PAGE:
The Hexagon


A tale of the future


The Fowlers lived in the amber house in the canyon. The canyon was an artificial feature; Mr. Fowler had in his youth seen pictures of a former stretch of land called Arizona, and then for his family realized the pictures with the aid of a wishgun.

An elevator led up one side of the canyon, and there on top lay lush meadows.

Catherine Fowler liked the canyon and spent days and weeks exploring its considerable length on a landhover, taking the mule along. Every night she'd spray the mule and herself with Germex before going to sleep on the hover. Catherine called the canyon Marin County and wrote little poems about her adventures there.

Mady Fowler hated the canyon and spent her days on the lush meadows. Sometimes she'd press a certain button on her programmer, and if she was lucky a young robot came and took sweet revenge on her.

Laurabelle, Mrs. Fowler, had grown to be a desperate woman. She had crushed her programmer years ago, and was using a handyfreezer instead. As soon as she woke up she froze herself again.

Mr. Fowler didn't care and was very busy anyway. Sometimes he'd catch his wife unfrozen, and every time she'd beg him to get rid of the canyon and „that awful prison you call a house.“ With a smile he'd answer that he „liked the hexagon.“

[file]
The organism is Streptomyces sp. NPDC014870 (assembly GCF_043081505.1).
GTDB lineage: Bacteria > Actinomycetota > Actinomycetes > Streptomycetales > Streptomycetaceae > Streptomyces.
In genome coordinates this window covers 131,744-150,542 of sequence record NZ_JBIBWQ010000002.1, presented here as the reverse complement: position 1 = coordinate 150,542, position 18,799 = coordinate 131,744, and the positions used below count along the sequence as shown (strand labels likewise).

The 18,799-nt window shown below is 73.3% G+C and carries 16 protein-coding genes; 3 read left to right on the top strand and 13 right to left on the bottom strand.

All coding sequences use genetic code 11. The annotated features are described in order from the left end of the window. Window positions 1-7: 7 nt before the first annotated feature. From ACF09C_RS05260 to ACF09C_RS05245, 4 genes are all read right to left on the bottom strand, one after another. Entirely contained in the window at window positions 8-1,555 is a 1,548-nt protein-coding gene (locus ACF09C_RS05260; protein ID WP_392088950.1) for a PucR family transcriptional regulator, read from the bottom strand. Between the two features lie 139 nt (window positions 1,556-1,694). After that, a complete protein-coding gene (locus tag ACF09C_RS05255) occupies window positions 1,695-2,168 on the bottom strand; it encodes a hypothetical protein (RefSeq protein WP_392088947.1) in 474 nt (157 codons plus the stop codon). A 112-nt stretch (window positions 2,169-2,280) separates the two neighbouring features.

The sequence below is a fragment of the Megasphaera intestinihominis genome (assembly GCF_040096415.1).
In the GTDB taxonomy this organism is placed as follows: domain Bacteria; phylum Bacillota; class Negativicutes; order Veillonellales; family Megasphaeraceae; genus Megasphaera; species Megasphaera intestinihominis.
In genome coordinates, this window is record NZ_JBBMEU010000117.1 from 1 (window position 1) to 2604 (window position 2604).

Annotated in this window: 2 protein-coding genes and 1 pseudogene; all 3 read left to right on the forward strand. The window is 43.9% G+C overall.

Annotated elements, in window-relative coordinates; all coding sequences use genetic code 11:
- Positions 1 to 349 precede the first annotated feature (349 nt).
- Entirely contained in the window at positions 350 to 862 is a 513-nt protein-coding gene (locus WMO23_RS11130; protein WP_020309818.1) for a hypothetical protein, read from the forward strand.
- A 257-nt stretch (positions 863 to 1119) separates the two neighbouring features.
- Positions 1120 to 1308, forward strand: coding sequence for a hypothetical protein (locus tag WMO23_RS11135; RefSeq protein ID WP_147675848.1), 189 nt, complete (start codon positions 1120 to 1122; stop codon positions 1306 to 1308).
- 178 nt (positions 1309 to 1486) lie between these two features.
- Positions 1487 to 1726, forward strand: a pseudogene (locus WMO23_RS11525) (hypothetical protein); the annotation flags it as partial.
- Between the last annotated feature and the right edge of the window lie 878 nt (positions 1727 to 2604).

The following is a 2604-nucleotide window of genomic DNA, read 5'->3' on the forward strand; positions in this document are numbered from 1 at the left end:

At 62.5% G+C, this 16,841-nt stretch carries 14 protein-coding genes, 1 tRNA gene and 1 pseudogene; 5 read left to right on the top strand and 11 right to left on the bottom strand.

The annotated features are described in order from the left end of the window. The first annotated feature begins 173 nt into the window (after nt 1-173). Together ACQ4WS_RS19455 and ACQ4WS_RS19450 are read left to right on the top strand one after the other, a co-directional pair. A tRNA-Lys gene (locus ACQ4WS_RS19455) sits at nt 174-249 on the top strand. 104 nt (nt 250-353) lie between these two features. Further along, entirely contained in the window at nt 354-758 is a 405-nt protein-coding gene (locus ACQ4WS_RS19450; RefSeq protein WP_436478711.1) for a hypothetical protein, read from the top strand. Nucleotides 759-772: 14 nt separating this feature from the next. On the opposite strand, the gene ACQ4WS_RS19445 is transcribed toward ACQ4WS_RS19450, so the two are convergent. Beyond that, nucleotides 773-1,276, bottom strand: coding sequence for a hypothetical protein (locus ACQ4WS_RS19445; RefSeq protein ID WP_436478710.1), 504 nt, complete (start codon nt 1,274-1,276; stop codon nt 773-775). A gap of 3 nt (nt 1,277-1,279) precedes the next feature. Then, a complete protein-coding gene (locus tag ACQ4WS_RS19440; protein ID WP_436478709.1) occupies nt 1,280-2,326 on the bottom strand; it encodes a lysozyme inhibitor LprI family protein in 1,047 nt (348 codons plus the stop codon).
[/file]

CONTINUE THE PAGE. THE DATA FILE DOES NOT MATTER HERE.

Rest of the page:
Laurabelle, one day, unfrozen, found an old photograph in a memory and switched it onto Mr. Fowler's bedside table. It showed her and her sister Ellen when they were small, both in bathing suits, their hair water-wet.

Mr. Fowler looked at it for some minutes, lay back, and had his contacts soaked out. Mrs. Fowler reached over and opened a button of his shirt. Oh yes, his heart was beating.

Now, Laurabelle, how many corners does a hexagon have? Five, six, seven?


Copyright © 1981, 2001 Johannes Beilharz

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